• Seek diagnostic help on unusual deaths
  • Avoid contact with your flock if working in poultry or swine processing
  • Try to avoid sharing equipment
  • If you share or borrow equipment, thoroughly clean and disinfect

Exotic Newcastle Disease

Exotic Newcastle Disease (END) is a contagious and fatal viral disease that affects all bird species. It is one of the most infectious poultry diseases in the world. END is so deadly that many birds die without showing any signs of disease. In un-vaccinated poultry flocks, a death rate of almost 100 percent can occur, and END can cause death even in vaccinated poultry. Poultry hobbyists and owners of pet birds should be especially careful because birds illegally smuggled into the United States are not quarantined and tested by U.S. Department of Agriculture and, therefore, may carry the END virus.

How END Spreads:

  • Primarily through direct contact between healthy birds and the bodily discharges of infected birds
  • Rapidly among birds kept in confinement, such as commercially raised chickens
  • Through exposure to virus-bearing material picked up on shoes, clothing, equipment, and vehicles

Survival Period of the END VirusThe virus that causes END can survive in a warm and humid environment for several weeks. This environment could be birds’ feathers, manure, and other materials. Frozen, the virus can survive for extremely long periods. However, it is destroyed quickly by dehydration or sunlight.

Clinical Signs of END

  • Sneezing, gasping for air, nasal discharge, coughing
  • Greenish, watery diarrhea
  • Depression, muscular tremors, drooping wings, twisting of head and neck, circling, and paralysis
  • Partial to complete drop in egg production
  • Production of thin-shelled eggs
  • Swelling of tissues around the eyes and in the neck
  • Sudden death and a high death rate in an infected flock

Prevention of END: Prevention of END can be done through sound vaccination programs and practicing biosecurity. Also, avoid contact with pet birds that belong to others, game fowl and live bird markets.

Pullorum-Typhoid Disease

Chickens are especially susceptible to pullorum-typhoid disease. Both hens and roosters can carry the bacteria, oftentimes doing so without showing any outward sign of infection. Occasionally, though, an adult bird’s joints may show signs of swelling, which is an indicator of possible pullorum-typhoid contamination.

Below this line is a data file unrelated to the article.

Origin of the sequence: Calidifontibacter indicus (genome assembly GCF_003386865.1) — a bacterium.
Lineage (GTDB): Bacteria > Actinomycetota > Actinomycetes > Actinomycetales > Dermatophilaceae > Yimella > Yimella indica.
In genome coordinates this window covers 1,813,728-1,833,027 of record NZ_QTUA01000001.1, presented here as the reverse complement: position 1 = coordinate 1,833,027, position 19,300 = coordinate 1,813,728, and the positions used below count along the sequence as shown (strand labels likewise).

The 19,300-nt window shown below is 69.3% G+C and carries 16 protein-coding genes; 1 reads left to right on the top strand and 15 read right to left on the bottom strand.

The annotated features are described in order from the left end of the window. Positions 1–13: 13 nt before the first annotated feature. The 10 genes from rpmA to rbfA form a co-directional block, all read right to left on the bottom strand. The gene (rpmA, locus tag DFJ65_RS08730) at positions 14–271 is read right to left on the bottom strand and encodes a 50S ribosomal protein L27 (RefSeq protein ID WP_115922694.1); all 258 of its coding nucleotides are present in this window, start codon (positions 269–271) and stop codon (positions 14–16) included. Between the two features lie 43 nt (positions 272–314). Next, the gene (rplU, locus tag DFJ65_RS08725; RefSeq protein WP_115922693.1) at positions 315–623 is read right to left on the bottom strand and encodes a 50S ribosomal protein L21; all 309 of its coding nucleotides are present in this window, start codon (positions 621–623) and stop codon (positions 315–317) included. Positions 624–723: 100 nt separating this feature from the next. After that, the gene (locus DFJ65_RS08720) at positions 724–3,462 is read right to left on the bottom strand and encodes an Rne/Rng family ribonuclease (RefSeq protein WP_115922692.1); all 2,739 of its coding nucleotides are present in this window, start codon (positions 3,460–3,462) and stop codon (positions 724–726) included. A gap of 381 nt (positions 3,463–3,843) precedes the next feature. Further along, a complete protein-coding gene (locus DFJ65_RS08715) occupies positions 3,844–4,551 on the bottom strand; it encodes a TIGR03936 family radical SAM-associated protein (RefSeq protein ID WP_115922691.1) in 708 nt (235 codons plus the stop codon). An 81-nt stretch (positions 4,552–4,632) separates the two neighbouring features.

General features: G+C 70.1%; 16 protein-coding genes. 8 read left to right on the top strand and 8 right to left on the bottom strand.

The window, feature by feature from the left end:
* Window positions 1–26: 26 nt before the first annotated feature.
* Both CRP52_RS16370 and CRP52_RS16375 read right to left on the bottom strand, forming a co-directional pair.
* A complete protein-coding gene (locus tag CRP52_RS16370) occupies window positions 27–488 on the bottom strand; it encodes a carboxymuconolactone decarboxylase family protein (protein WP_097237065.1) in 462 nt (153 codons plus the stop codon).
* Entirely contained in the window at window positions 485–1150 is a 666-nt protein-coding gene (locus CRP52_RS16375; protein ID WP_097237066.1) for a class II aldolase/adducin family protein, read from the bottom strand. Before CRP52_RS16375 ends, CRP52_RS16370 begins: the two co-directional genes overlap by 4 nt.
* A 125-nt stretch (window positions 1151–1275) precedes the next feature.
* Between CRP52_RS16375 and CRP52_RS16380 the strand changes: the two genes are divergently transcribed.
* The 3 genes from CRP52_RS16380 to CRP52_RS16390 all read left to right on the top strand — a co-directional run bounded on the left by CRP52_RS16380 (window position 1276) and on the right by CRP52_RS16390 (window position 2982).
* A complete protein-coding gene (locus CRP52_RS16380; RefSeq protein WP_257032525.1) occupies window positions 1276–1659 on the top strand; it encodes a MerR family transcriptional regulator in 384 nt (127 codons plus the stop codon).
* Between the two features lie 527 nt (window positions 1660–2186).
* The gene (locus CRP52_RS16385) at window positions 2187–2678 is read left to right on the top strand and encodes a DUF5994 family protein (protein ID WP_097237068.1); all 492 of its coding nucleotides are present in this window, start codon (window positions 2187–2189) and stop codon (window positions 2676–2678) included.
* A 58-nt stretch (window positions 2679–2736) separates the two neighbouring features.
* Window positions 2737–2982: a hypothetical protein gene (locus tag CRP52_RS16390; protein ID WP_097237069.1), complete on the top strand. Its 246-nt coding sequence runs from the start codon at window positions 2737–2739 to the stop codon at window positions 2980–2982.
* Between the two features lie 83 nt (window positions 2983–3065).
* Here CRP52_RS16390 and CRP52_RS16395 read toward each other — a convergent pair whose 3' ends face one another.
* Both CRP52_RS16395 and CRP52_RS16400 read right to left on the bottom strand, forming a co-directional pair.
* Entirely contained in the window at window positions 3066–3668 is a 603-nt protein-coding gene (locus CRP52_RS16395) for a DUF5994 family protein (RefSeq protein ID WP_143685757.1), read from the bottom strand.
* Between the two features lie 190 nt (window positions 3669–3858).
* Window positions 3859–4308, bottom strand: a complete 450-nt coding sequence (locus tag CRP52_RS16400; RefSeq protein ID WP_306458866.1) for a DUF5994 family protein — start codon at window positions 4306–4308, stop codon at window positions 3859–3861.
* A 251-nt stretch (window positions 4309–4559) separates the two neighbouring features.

How PT Spreads:

  • Primarily transmitted from hen to young hatchlings directly through the egg
  • Often localized in the reproductive organs of a diseased female
  • Can also be transmitted through the digestive and respiratory secretions of infected birds
Survival Period of PT: Pullorum-typhoid bacteria can live in birds or eggs for more than a few weeks in the appropriate temperatures. The bacteria can be inactivated in extreme freezing temperatures and killed in extreme heat.

Clinical Signs of PT:

  • signs of swelling in joints of adult birds
  • Severe lesions on many of the internal organs
  • White pasty excrement (the disease was originally called bacillary white diarrhea)
  • The physical appearance of chicks and poults (drowsiness, lack of appetite, drooping wing, labored breathing, swelling in joints, and a stunted or distorted body appearance)
  • The high death rate in the first three weeks after hatching, sometimes approaching 100 percent of the brood


1. Take steps immediately to reduce the spread of disease. 

If you suspect that a disease is present in your flock, taking steps to contain it will reduce its effect and eliminate it sooner. To prevent the disease from spreading to even more birds—both within your flock and to other flocks throughout the industry—take the following precautions:

  • Separate the sick bird(s) from the rest of the flock.
  • Do not allow any person or equipment to come into contact with your flock or property until you can consult with a veterinarian.
  • Shower and disinfect your clothing and footwear after contact with the sick bird(s) or its environment; you will need to repeat these actions each time you have further contact with the sick bird(s).
There are many additional steps you can take to reduce the risk of infection for your birds. Module 4 contains more information about protecting your flock through a biosecurity plan, or a group of actions that are used specifically to prevent the spread of diseases.

2. Contact your veterinarian. 

When a bird shows signs of being ill, symptoms alone may not be enough to diagnose a particular disease since some diseases share similar symptoms. You should ask your local veterinarian to diagnose all unidentified illnesses.